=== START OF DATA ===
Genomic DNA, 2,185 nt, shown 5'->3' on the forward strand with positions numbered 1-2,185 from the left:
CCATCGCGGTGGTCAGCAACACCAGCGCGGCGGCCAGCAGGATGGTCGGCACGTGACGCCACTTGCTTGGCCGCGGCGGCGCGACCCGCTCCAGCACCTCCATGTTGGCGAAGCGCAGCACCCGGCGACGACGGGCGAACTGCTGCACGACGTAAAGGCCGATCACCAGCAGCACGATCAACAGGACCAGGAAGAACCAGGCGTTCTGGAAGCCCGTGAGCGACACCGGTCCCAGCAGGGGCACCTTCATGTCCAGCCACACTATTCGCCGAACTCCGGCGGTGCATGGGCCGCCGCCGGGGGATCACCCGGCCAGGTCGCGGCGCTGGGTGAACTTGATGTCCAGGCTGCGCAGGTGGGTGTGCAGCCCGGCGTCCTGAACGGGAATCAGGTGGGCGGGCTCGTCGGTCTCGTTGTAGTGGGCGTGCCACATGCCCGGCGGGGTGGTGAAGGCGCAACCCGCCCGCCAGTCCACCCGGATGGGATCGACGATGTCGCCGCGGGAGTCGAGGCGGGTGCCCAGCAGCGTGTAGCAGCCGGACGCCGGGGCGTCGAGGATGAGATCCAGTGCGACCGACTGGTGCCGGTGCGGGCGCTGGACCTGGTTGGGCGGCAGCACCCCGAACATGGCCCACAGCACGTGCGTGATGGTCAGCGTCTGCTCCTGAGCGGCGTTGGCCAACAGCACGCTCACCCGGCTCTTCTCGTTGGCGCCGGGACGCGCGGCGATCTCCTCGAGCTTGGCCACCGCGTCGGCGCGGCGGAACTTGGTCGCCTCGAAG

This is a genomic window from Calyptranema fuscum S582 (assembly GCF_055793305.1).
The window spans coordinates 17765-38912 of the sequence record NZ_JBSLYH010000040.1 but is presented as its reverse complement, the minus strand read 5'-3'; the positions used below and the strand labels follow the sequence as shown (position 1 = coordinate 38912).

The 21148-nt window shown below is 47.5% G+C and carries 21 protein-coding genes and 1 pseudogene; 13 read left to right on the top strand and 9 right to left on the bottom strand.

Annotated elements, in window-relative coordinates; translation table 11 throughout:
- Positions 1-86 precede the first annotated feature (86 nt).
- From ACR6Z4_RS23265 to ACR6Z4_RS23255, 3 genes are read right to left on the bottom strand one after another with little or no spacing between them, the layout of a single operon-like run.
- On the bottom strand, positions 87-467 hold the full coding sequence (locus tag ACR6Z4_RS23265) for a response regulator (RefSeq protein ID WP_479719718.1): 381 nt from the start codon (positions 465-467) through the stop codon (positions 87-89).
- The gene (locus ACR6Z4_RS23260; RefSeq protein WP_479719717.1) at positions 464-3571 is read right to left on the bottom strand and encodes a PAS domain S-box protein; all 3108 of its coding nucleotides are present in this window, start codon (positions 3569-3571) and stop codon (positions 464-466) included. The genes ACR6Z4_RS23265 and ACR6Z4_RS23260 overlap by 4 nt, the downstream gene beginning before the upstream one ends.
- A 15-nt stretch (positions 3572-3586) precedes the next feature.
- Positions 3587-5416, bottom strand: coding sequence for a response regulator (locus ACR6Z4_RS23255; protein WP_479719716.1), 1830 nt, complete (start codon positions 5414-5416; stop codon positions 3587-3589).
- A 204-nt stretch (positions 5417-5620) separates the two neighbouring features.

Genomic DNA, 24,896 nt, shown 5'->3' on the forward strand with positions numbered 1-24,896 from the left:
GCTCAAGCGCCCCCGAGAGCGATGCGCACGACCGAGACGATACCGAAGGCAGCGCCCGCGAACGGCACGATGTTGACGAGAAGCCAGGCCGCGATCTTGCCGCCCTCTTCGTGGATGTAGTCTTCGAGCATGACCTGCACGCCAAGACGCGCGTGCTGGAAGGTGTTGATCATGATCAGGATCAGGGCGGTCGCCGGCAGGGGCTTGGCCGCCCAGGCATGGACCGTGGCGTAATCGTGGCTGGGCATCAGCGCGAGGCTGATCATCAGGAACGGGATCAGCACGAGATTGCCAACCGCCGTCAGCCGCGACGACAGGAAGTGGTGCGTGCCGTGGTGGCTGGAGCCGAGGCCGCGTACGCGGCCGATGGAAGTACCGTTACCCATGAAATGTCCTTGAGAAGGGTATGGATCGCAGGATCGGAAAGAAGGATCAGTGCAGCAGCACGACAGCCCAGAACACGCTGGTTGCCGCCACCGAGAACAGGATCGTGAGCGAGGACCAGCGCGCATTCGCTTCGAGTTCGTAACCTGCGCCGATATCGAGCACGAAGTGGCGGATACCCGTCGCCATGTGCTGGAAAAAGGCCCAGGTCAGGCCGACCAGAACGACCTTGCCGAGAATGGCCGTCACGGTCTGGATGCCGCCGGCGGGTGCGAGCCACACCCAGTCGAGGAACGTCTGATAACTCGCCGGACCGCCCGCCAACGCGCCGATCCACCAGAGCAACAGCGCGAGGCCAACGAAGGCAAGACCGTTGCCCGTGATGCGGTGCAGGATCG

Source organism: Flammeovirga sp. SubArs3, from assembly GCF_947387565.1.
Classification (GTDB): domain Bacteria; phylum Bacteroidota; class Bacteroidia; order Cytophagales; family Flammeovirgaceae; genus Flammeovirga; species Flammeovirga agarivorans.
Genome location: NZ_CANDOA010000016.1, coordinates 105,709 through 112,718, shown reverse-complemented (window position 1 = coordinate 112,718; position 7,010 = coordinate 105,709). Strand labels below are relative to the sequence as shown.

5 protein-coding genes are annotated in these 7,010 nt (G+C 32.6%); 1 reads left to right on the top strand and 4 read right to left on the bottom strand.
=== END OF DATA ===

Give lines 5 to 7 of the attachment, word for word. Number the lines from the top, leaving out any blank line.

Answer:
The 21148-nt window shown below is 47.5% G+C and carries 21 protein-coding genes and 1 pseudogene; 13 read left to right on the top strand and 9 right to left on the bottom strand.

Annotated elements, in window-relative coordinates; translation table 11 throughout:
- Positions 1-86 precede the first annotated feature (86 nt).